Guest: Bob Zelnick, Henry Renteria, David Dreier, John Alford
JOE SCARBOROUGH, HOST: Tonight, buried alive under floods and mud. Right now, a frantic rescue effort to save the lives of Americans buried under 30 feet of mud. Six are dead, 31 missing, while a community and a nation wait and hope for the best.
As searchers continue to dig hoping to find survivors trapped in pockets of air, we are going to get the very latest from the devastated scene in California. We get an update on rescue efforts from a fire captain who says he still has hope.
And then, halfway across the world, devastating images from the worst natural disaster in modern times.
Plus, Rather speaks, and he says he has learned his lesson, while fired CBS producer Mary Mapes says she is a scapegoat. Should we blame bias or boneheads at CBS?
ANNOUNCER: From the press room, to the courtroom, to the halls of Congress, Joe Scarborough has seen it all. Welcome to SCARBOROUGH COUNTRY.
SCARBOROUGH: Hey, welcome to the show.
You know, record rains have pounded the Southern California area, dumping up to 18 inches in the last 48 hours. Tonight, a frantic search as silence and screams all fill the landscape. You know, at least six are dead and as many as 20 people are missing after the side of a rain-soaked mountain collapsed on a small community in California.
Tonight, blood, sweat, tears, and prayers for a town on the brink of extinction.
NBC’s Michael Okwu reports.
MICHAEL OKWU, NBC CORRESPONDENT (voice-over): In the tiny coastal town of La Conchita, a hillside toppled.
UNIDENTIFIED FEMALE: My God. Oh, my God. Oh, my God. The kids.
Oh, my god.
OKWU: Damaging more than a dozen homes, while burying others under 25 feet of mud and rock.
KNBC Reporter David Cruz was there.
DAVID CRUZ, KNBC REPORTER: We heard them crying out for help from underneath the debris. I saw one man who was clawing, trying to get his family pulled out.
OKWU: Firefighters pulled some victims to safety. This woman was buried for close to an hour. This man was trying to dig his way to his neighbor’s roof.
After six straight days of torrential downpours, a relentless string of horrible and heroic images. In San Dimas, east of Los Angeles, rescuers lost a six-month-old baby to these raging waters, and then with no tie line to secure himself, one of the men dove in and retrieved her.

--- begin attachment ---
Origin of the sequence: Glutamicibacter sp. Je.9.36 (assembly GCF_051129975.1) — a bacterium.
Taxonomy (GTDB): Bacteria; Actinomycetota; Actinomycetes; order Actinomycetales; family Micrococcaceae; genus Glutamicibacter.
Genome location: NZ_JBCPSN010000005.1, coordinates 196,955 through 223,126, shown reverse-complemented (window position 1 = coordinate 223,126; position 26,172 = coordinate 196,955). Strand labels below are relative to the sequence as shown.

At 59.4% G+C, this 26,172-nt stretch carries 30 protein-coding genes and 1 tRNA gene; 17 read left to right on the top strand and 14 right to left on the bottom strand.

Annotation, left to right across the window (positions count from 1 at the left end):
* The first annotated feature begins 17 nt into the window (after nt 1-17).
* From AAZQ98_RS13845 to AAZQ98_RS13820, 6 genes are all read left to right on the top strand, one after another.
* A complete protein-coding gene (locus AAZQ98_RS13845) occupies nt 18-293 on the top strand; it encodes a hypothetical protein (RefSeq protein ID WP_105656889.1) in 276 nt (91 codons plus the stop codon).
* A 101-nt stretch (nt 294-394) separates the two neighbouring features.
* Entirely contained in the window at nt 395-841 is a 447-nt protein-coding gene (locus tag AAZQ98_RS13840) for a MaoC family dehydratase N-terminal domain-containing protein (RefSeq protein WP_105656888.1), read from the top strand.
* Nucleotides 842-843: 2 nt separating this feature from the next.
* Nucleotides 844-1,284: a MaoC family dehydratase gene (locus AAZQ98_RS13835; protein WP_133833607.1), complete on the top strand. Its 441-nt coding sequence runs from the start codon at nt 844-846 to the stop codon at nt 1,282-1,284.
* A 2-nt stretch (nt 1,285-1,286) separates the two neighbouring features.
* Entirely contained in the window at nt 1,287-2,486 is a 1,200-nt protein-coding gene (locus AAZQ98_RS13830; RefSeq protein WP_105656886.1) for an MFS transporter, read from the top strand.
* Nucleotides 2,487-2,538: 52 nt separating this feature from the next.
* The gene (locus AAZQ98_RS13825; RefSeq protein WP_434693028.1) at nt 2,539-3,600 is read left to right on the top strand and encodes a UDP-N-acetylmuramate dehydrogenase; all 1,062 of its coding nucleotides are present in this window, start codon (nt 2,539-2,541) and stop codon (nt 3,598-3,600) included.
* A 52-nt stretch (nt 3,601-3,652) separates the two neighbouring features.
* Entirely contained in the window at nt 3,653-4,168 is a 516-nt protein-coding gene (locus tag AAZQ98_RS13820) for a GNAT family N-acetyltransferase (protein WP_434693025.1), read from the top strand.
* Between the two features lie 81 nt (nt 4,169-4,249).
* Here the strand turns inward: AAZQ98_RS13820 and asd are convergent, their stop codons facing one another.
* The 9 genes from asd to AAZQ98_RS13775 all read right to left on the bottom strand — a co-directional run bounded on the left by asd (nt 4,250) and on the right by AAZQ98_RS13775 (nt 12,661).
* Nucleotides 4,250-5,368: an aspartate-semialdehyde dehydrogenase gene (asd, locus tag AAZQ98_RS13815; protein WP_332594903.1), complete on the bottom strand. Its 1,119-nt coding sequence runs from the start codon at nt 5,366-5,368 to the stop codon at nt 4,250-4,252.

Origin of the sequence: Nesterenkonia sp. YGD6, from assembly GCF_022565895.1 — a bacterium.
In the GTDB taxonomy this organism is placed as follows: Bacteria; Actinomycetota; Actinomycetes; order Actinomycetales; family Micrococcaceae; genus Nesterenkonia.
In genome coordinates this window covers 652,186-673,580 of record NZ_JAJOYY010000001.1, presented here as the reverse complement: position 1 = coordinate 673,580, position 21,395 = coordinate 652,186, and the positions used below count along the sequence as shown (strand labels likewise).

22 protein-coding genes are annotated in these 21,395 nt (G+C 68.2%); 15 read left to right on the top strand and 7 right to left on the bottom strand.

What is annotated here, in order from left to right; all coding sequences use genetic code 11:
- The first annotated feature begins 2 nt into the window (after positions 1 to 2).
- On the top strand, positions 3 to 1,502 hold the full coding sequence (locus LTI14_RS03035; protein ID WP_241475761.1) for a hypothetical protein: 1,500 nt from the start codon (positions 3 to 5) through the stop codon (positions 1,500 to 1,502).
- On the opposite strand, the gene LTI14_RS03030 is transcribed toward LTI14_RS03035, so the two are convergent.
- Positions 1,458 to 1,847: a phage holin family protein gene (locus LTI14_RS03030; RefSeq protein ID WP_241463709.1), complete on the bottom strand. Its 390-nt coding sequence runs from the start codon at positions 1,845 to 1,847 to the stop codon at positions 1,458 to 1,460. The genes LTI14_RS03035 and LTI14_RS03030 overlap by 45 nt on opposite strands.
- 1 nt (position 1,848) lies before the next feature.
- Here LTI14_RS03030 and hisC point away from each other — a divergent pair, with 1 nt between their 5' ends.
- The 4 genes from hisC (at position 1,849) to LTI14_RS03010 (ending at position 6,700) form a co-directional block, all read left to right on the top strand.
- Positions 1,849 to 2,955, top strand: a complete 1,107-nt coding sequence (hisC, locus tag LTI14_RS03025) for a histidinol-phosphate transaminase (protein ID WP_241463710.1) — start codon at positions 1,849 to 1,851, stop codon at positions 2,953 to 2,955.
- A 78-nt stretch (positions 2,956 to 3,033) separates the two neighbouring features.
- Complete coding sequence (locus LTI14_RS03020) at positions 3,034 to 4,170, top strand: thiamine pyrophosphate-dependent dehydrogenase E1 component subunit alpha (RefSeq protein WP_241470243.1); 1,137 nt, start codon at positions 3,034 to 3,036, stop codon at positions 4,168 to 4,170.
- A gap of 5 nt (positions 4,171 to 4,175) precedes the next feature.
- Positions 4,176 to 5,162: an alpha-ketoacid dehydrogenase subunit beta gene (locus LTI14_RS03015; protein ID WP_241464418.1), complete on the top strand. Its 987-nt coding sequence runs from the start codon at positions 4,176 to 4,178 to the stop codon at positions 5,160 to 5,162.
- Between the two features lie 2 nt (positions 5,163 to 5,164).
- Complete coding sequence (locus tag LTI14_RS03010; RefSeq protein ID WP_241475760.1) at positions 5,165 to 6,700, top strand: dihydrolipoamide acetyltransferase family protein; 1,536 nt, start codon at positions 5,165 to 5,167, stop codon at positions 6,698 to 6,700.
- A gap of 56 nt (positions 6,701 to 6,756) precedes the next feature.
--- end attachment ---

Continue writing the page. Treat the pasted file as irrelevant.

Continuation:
UNIDENTIFIED MALE: The whole ordeal was about five or 10 minutes.
OKWU: In the pounding rain and wind, teams airlifted this woman from her flooded vehicle, ferried children from a stalled bus. Others were not so lucky. Flooded roads in San Bernardino County have left a hiker stranded in a cave. And in Palmdale, a 2-year-old was ripped from its mothers arms and drowned.
SCARBOROUGH: Michael Okwu, thanks for that report.
Now for the very latest, let’s go live to Jennifer London, who is standing on Highway 101, between the Pacific Ocean and the tiny town of La Conchita, California.
Jennifer, what’s the very latest in this terrible, tragic story?
JENNIFER LONDON, NBC CORRESPONDENT: Well, Joe, good evening.
Despite the fact that they have not found any survivors yet today, the search effort continues at this hour. Here in La Conchita, it is happening just behind my shoulder. And just about an hour ago, it was confirmed that they have found another body, bringing the death toll up to six. We are told 13 people remain unaccounted for at this hour. Three of them are children; 10 people have been injured when the slide occurred.
And yesterday, when the mountainside came down and crushed this tiny town, they were able to rescue 10 people. However, that was yesterday. And, as I mentioned, so far, they have not found any survivors, yet they continue to search. They have been searching more than 24 hours. They have 600 people on the scene here from more than 20 agencies.
And joining me now from the Ventura county fire department is captain John Alford.